Celebrity As the New Royalty

Ultimately, the influence of the media is only growing more powerful. The rich and famous are more than happy to take advantage of this to keep their position favorable. This is but one of the ways they can stay on top. The world of reality television is an industry unto itself, and can be used to influence people in more ways than they realize. Shows that are billed as spur of the moment are not necessarily so; they are edited for effect in post production using standard industry methods. Many may not fully realize this and believe all is up front and honest, leading them to feel strongly about their television heroes. Of course this allows for ever increasing exposure and more opportunities, including linking themselves with other celebrities, as it is mutually advantageous. Kim, and several of the Kardashians have done this (indeed Khloe is married to NBA star Lamar Odom, sports being a similar avenue to fame). An example would be Kim’s photo shoot with Justin Bieber; fashion site Elle said of this, “Teen sensation Justin Bieber and glamour girl Kim Kardashian met cute at the White House Correspondents’ dinner, and the Twittersphere went wild. But when they meet again on The Bahamas’ sun-kissed beaches, the pop star plays it sweet” (Rosenblit, 2010). Nothing like a little cross-exposure to possibly open new doors. Thinking of the White House, where Kardashian and Bieber met according to the article, it is no accident that they were both there. Celebrity is indeed the new royalty, and many striving for political office have realized this. National Public Radio critic Bob Mondello (2012) had this to say about the latest vice presidential debates, “We've been conditioned. But the things reality shows have conditioned us to look for — polish, brashness, engagement with the camera — are all surface, not things that have much to do with governing”. I’d say the biggest take away from this is to be careful who you idolize and why; otherwise, before you know it you’ll be looking at a future voting ballot and find you have a choice among celebrities like Kim Kardashian, based upon popularity alone, for your next Congressperson, Senator—or even President.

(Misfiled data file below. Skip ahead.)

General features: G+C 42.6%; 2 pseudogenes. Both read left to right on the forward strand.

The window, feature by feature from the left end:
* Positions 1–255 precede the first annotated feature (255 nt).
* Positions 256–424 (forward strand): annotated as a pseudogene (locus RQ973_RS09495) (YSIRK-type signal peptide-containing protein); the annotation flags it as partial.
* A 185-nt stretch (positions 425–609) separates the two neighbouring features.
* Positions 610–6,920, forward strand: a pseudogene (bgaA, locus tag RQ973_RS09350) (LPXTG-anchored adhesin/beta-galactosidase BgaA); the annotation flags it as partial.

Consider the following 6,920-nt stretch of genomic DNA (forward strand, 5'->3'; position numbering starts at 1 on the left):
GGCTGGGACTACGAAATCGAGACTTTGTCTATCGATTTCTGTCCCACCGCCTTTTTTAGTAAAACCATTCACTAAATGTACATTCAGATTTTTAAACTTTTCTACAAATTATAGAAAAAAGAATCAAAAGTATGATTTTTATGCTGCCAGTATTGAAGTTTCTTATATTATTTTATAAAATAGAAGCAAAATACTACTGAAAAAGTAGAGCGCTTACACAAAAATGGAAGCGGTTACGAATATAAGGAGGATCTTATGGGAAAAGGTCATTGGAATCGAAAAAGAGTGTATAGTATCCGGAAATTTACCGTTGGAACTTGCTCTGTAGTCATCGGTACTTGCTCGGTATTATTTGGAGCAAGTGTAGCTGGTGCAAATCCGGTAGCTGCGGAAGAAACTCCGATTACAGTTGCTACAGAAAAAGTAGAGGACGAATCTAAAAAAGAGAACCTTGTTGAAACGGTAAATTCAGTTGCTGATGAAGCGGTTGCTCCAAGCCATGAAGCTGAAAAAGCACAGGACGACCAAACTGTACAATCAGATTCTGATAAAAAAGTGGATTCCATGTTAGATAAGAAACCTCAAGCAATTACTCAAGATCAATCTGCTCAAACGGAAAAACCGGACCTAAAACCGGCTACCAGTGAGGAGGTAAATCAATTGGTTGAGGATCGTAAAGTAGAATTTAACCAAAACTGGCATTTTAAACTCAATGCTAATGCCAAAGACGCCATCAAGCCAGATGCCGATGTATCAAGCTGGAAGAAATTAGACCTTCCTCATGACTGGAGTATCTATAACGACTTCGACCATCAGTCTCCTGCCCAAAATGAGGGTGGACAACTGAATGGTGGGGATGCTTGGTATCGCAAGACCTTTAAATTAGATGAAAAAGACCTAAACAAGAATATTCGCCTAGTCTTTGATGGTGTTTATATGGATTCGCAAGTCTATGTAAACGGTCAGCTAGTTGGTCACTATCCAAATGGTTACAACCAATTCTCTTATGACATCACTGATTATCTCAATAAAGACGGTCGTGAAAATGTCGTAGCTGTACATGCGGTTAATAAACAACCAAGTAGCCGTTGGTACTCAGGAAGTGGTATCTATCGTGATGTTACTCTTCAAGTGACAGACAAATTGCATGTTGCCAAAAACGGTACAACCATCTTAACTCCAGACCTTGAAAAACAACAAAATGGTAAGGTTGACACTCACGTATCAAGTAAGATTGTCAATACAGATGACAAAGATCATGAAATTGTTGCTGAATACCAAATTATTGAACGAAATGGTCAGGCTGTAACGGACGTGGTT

• Genzlinger, N. (2011, October 07). An Old-Fashioned Date Can’t Beat a Night Out Debating Reality TV. Retrieved from New York Times: http://www.nytimes.com/2011/10/08/arts/television/reality-tv-debate-critics-notebook.html
  • Greif, M. (2005, September 16). The Reality of Reality Television. Retrieved from n+1: http://nplusonemag.com/reality-reality-television
  • Hirschberg, L. (2010, November). Kim Kardashian: The Art Of Reality. Retrieved from W Magazine: http://www.wmagazine.com/celebrities/2010/11/kim_kardashian_queen_of_reality_tv?currentPage=
  • Internet Movie Database. (2012). Awards for Keeping up with the Kardashians. Retrieved from Internet Movie Database: http://www.imdb.com/title/tt1086761/awards
  • Mondello, B. (2012, October 12). How Reality TV Turns Debates Into 'White House Idol'. Retrieved from National Public Radio: http://www.npr.org/2012/10/12/162819982/vice-presidential-debates-mirror-american-idol
  • Winfrey, O., Wishom, A. & Montgomery T. (Producers). (2012, June 14). Oprah's Next Chapter. Chicago, IL. Retrieved from http://www.oprah.com/own-oprahs-next-chapter/Oprahs-Next-Chapter-The-Kardashian-Family-Part-1
  • Parents Television Council. (2006, November). Harsh Reality: Unscripted TV Reality Shows Offensive to Families. Retrieved from Parents Television Council: http://www.parentstv.org/PTC/publications/reports/realitytv
  • Rosenblit, R. (2010, August 10). Justin Bieber and Kim Kardashian's Island Escape. Retrieved from Elle: http://www.elle.com/pop-culture/celebrities/justin-bieber-kim-kardashians-island-escape-463628
  • Unknown Author. (2010, December 7). Kim Kardashian highest paid reality TV star of 2010: report. Retrieved from New York Post: http://www.nypost.com/p/entertainment/kim_kardashian_highest_paid_reality_Ym3muzXwTnySKRpBBeQGeL